Congresswoman Katherine Clark recently made a special visit to Watertown’s Cunniff Elementary School to see a new program where special education and mainstream students work together in the same class.
The inclusion class at the Cunniff, which started this fall, allows special education students to spend more time in with their classmates, and in some cases mean they do not have to go to specialized programs located outside of Watertown.
In her latest email update, Clark references her visit to Watertown.
“I had a great visit with students and teachers at Cunniff Elementary School in Watertown,” Clark’s email reads. “Cunniff’s mission is to provide a supportive and challenging learning environment to maximize academic achievement, social responsibility and lifelong learning by attending to the intellectual and developmental needs of all of our students.”
Last month, Special Education Director Brian Rachmaciej told the School Committee about the program.
“The program is designed to support the students, their family and the community,” Rachmaciej said. “And they don not have to travel three hours out of the community.”
The fourth-grade class is smaller than most, with 12 students – 40 percent of whom are special education – and it has a teacher, Zane Walsh, with dual certification in elementary and special education, along with two instructional aides.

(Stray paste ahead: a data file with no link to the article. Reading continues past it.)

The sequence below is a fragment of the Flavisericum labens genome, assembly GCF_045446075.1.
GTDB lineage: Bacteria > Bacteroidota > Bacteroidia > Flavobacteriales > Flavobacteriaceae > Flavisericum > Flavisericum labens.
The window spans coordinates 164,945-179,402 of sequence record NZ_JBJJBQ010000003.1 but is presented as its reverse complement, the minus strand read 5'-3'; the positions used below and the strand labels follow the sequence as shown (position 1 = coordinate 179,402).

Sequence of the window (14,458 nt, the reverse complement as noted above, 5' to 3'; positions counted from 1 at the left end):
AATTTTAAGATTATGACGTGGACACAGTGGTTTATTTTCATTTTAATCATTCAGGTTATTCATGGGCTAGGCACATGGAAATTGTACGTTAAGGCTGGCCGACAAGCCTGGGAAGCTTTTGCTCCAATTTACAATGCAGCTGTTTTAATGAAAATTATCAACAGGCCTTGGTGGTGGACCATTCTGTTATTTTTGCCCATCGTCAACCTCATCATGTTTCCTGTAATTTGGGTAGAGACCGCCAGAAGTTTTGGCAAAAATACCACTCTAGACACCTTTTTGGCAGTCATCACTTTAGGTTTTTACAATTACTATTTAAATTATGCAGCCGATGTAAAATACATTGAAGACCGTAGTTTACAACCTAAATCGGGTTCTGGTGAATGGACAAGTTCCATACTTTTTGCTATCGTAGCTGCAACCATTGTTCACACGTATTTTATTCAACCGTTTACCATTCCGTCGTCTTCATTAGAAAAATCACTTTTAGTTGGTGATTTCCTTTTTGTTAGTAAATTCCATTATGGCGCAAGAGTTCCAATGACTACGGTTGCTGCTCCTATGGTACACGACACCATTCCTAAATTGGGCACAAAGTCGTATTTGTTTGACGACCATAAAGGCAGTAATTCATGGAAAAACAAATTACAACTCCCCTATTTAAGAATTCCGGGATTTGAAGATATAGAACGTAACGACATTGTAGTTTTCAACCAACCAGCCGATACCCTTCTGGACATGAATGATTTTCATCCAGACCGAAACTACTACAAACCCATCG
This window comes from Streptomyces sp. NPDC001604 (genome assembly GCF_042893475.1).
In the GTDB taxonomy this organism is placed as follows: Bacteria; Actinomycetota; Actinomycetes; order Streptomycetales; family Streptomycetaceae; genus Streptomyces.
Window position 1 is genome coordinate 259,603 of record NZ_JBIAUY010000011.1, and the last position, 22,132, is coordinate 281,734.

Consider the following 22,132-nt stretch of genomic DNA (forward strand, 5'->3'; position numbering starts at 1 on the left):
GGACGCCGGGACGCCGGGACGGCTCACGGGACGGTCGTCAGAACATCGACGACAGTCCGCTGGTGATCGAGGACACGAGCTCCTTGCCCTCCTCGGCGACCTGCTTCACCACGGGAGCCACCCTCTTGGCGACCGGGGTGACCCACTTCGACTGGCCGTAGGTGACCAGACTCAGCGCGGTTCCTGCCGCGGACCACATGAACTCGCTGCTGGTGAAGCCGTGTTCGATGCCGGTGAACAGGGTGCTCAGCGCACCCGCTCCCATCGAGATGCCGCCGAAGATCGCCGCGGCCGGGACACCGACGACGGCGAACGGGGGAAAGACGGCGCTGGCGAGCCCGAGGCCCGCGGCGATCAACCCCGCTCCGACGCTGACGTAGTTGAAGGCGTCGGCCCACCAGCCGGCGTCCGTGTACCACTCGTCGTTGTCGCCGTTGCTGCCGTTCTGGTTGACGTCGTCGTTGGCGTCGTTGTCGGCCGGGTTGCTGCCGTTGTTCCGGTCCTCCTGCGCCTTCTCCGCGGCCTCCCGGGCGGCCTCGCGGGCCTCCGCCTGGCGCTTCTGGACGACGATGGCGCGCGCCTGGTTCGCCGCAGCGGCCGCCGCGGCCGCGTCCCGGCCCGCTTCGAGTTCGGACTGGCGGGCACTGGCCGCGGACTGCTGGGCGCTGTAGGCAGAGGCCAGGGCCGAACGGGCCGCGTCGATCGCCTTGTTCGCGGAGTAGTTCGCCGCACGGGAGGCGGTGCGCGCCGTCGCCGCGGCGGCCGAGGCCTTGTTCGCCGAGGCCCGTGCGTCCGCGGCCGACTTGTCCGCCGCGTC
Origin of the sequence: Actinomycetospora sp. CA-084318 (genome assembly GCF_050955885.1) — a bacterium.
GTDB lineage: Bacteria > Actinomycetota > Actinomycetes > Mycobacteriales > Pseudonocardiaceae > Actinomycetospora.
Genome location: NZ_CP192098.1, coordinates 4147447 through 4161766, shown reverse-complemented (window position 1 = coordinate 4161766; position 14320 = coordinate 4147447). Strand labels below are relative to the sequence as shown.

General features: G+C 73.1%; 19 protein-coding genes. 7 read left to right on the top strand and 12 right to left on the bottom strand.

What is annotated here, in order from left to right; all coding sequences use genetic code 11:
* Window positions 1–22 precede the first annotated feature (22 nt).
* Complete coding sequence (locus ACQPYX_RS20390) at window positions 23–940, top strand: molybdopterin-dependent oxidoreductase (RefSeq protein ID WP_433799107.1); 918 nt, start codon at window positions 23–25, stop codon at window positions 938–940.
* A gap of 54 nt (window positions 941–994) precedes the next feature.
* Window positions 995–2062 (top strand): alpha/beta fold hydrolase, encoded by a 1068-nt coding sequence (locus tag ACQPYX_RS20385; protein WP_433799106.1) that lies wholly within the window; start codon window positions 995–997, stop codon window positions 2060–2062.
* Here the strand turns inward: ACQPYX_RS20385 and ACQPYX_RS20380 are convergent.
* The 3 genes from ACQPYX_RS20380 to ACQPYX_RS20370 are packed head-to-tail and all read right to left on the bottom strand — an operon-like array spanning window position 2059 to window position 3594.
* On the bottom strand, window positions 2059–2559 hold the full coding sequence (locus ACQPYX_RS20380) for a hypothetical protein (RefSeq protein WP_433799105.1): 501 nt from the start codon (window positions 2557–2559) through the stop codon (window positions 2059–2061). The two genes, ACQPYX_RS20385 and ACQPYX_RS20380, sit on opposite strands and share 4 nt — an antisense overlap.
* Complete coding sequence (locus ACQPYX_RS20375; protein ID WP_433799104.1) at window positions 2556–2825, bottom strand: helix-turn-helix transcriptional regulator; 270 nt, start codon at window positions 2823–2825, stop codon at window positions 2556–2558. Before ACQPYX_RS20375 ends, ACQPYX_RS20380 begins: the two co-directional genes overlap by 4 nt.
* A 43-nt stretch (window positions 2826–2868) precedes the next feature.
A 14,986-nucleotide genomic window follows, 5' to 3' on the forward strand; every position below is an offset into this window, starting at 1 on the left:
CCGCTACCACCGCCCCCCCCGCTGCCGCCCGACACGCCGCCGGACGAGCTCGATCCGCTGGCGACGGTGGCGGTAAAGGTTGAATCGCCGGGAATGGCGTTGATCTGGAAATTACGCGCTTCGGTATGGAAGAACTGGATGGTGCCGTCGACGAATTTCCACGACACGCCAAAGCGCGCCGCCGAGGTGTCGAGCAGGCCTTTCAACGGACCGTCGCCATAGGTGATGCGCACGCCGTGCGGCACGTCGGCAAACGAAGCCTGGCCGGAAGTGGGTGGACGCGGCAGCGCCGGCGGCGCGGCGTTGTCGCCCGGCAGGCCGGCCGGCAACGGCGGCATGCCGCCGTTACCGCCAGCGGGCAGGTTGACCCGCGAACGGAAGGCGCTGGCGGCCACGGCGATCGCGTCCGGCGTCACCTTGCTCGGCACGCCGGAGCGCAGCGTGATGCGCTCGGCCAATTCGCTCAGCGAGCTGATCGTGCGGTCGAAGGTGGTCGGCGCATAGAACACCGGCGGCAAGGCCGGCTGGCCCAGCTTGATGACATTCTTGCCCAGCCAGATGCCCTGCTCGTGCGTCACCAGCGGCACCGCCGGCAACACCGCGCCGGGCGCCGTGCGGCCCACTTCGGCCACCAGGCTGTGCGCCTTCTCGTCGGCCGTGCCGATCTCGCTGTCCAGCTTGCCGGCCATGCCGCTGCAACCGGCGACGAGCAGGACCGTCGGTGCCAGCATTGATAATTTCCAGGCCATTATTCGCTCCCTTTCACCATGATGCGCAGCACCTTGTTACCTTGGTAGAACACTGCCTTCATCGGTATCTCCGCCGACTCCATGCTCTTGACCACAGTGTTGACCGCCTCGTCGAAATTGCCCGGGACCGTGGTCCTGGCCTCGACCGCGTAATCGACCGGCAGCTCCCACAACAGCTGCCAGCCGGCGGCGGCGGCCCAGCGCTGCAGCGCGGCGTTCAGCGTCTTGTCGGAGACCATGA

One worry about inclusion classes, Rachmaciej said, is that students will not receive as good an education as those in a regular classroom.
“Inclusion does not mean less rigor,” Rachmaciej said. “People often ask when you have an inclusion class hot is the vigor?”
The program uses a lot of hands-on, project-based learning, he added.
“Each child is an individual. It is not a cookie-cutter approach,” Rachmaciej said.
Cunniff Principal Mena Ciarlone said she had some doubts before the program started.
“When we first had the discussion about inclusion I didn’t know how it would work,” Ciarlone said. “I think it is a wonderful addition to the school.”
Along with the educational aspects of the inclusion program, Rachmaciej said, is how students learn to work with students of all kinds. One of to goals is to create an atmosphere where “students care about each other,” he said.
Parents of special education students said their children feel connected to the school and their classmates more than ever.
“A parents said, ‘for the first time my child is out of bed ready to got to school,’ and ‘for the first time we can have a birthday and the entire class will be there,'” Rachmaciej said. “And they said, ‘for the first time I can reach out and I know I will be heard.'”
Ciarlone said the class has been popular at the school, and she has even had parents tell her they wish their child was in the inclusion class.
“I see wonderful things taking place in that classroom on a daily basis,” Ciarlone said.
The class could become a model for classes around the district, Rachmaciej said.